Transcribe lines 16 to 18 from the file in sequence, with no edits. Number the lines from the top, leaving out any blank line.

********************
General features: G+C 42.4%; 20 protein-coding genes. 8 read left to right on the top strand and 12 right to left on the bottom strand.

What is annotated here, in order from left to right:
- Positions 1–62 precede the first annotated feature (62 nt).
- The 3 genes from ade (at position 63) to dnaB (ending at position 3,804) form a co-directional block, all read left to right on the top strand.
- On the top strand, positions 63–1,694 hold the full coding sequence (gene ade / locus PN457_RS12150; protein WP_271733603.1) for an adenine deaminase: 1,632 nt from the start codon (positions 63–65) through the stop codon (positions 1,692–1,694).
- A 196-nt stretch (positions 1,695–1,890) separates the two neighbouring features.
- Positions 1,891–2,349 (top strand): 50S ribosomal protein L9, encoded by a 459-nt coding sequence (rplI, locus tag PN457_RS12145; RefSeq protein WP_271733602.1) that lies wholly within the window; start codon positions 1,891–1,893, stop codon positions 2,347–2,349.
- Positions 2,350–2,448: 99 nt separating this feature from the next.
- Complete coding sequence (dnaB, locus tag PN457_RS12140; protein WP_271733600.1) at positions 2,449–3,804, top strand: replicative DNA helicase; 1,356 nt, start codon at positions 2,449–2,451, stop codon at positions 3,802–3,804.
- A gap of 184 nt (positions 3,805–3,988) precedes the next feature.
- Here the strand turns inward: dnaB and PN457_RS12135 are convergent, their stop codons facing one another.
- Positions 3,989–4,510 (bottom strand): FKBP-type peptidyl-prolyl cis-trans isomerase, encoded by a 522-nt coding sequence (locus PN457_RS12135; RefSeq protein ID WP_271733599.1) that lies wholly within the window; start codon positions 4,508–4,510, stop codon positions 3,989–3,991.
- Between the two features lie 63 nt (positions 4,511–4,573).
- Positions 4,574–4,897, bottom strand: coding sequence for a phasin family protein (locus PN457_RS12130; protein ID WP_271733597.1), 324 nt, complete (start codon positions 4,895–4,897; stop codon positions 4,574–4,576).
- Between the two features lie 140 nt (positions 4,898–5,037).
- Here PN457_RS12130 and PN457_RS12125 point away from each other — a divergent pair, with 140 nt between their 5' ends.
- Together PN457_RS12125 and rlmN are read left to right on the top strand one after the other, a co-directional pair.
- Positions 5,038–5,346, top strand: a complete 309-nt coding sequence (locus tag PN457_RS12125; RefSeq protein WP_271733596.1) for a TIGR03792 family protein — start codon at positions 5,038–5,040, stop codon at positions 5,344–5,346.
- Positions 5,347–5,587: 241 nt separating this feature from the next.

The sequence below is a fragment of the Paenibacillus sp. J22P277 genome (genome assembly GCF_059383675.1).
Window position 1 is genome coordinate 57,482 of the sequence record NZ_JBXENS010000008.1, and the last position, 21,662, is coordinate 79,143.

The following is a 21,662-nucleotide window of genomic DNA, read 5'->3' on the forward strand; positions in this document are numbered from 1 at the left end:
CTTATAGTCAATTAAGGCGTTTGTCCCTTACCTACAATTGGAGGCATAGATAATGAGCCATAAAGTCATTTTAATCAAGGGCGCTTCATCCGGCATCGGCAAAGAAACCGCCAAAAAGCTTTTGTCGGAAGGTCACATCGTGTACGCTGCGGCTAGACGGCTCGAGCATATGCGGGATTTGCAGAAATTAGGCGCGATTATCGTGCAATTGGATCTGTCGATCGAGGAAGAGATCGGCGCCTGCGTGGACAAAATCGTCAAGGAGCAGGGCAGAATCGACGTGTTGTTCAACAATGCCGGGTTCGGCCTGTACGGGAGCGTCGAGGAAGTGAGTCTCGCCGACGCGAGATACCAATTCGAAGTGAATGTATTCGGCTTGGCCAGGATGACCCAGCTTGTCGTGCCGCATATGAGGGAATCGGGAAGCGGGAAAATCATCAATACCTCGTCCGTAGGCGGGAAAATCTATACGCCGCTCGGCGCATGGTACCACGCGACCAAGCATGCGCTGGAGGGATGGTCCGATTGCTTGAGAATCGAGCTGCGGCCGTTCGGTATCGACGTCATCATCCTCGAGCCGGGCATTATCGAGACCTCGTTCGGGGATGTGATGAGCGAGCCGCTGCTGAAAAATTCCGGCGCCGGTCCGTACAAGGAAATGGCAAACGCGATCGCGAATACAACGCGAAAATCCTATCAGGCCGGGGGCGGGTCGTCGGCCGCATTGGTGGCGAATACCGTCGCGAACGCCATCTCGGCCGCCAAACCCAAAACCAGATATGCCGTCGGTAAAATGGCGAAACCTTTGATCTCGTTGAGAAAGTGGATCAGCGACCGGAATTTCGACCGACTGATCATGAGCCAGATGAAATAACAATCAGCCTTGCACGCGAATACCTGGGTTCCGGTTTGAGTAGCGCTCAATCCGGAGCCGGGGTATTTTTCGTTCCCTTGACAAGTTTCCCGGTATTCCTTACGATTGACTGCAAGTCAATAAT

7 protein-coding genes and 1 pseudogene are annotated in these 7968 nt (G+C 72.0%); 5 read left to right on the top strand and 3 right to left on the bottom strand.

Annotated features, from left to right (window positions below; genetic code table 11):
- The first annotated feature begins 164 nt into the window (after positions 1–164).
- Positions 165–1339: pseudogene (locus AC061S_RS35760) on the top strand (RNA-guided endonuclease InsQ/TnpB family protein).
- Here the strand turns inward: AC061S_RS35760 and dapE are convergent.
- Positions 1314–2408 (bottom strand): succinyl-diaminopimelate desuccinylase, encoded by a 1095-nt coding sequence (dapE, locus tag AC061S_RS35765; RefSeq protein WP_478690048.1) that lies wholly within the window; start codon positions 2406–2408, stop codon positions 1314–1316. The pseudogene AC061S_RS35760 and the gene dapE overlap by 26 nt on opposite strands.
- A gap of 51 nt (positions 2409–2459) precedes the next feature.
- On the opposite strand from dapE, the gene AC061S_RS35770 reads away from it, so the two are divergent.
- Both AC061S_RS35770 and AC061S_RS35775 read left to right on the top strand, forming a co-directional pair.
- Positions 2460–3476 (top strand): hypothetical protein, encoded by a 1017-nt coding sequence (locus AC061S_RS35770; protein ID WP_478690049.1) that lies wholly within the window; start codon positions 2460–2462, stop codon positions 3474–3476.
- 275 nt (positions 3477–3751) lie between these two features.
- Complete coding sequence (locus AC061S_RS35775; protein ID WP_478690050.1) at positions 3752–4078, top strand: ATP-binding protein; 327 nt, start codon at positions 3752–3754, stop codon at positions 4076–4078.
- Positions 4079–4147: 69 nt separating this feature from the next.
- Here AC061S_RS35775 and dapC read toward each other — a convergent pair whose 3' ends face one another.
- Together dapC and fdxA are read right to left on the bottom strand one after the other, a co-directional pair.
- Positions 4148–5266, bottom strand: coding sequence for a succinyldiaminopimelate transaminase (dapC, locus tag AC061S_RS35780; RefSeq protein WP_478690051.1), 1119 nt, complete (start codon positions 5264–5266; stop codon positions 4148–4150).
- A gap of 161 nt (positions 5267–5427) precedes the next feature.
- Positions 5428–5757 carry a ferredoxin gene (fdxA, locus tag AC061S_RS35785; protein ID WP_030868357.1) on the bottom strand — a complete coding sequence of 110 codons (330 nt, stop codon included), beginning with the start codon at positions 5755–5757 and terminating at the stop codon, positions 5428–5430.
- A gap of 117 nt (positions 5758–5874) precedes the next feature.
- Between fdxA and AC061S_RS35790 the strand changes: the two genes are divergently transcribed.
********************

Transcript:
- Here PN457_RS12130 and PN457_RS12125 point away from each other — a divergent pair, with 140 nt between their 5' ends.
- Together PN457_RS12125 and rlmN are read left to right on the top strand one after the other, a co-directional pair.
- Positions 5,038–5,346, top strand: a complete 309-nt coding sequence (locus tag PN457_RS12125; RefSeq protein WP_271733596.1) for a TIGR03792 family protein — start codon at positions 5,038–5,040, stop codon at positions 5,344–5,346.